The request didn't fail, it simply followed application logic and returned a successful response indicating the nature of the application logic to the client. That is not an error condition, it's just application logic.
If you want to use HTTP as nothing more than a transport layer and return 200 OK's all day then fine, but why are you even using HTTP at that point?
If HTTP delivers my application protocol's message successfully, it's an HTTP 2xx, but my application's protocol may have a range of statuses that are not "transport-like" in the way HTTP status codes are, which are the main things that API consumers care about, assuming the basic transport is working.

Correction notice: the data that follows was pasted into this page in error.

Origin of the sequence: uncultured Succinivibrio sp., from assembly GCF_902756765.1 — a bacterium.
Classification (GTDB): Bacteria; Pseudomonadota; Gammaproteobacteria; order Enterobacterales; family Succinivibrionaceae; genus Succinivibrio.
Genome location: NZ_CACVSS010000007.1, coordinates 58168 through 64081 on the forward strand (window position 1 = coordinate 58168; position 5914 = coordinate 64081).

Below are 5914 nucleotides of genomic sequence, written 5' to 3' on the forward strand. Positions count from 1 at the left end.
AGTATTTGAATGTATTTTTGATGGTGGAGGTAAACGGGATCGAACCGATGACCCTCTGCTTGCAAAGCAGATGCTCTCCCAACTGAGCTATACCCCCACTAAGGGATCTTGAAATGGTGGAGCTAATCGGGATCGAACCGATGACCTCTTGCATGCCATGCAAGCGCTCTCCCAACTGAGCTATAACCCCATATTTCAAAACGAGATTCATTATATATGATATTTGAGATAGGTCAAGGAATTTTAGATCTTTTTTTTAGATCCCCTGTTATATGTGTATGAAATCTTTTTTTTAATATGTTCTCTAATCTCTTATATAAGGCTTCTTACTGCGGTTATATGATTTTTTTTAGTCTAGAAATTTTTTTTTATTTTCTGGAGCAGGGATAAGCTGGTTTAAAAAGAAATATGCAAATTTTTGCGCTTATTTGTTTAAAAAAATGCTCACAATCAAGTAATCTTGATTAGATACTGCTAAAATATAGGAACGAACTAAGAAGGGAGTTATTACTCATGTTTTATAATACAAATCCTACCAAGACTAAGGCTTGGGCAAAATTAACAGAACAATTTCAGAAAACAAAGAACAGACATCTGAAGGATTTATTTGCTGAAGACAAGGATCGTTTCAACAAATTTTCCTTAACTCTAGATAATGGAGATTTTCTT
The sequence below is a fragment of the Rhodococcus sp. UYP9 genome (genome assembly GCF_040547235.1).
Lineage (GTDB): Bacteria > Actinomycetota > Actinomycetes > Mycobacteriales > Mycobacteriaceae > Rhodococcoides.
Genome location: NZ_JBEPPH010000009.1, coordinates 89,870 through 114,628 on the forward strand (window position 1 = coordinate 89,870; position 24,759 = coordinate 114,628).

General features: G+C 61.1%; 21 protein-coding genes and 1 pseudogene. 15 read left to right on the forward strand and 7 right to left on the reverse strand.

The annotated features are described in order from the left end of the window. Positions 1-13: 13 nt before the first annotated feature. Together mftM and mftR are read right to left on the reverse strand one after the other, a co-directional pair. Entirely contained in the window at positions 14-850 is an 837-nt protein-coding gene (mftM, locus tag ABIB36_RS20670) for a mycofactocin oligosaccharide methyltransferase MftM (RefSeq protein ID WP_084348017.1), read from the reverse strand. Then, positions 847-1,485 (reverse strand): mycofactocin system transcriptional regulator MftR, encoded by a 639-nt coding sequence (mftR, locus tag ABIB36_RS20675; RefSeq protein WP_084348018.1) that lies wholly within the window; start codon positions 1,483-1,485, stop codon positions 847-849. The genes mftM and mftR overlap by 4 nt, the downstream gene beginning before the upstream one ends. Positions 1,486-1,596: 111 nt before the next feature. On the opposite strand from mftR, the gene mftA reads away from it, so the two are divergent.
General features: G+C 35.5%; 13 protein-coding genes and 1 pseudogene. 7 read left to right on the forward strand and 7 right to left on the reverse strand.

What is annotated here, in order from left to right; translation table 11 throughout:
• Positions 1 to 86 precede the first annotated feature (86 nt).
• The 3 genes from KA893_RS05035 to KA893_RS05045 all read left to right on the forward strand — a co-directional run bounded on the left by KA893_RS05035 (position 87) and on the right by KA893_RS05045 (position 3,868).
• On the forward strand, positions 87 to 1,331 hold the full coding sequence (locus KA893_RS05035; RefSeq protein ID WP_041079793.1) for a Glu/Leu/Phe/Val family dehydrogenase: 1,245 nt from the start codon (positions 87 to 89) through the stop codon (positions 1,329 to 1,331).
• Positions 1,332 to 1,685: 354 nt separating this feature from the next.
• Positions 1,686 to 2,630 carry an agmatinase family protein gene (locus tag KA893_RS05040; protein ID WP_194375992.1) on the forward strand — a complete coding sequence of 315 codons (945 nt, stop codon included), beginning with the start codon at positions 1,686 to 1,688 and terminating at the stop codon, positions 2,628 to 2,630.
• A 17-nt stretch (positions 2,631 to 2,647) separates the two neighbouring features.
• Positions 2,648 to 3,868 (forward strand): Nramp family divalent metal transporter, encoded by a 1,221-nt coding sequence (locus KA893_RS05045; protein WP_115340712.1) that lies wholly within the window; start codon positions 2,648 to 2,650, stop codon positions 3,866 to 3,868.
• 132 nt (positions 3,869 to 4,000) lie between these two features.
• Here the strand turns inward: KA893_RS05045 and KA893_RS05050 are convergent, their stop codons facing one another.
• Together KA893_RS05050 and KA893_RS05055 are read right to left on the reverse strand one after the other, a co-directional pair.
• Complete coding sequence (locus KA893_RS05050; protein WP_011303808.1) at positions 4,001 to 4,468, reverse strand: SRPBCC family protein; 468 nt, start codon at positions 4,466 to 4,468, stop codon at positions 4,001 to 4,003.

If you think about it pretty much 99% of requests the server receives could be correct if the "application logic" was implemented differently. You can't really decouple the two in any meaningful way.
If you want to return 200 OK status codes all day when why are you using HTTP in the first place?
(Also, HTTP is an application protocol)
I can't disagree more. It just seems like clients would have a nightmare of a time debugging client-side code against such a system.
The API consumer doesn't need to think there is a problem, since you might have ways of handling it in a more subtle way. Maybe when your DB connection times out you send an application specific message that includes the number of milliseconds to wait for a retry. You don't have to let the shit hit the fan and return a 5xx any time something slightly exceptional occurs, 5xx is for things that are truly exceptional and for which you have no helpful information for the consumer about what to do.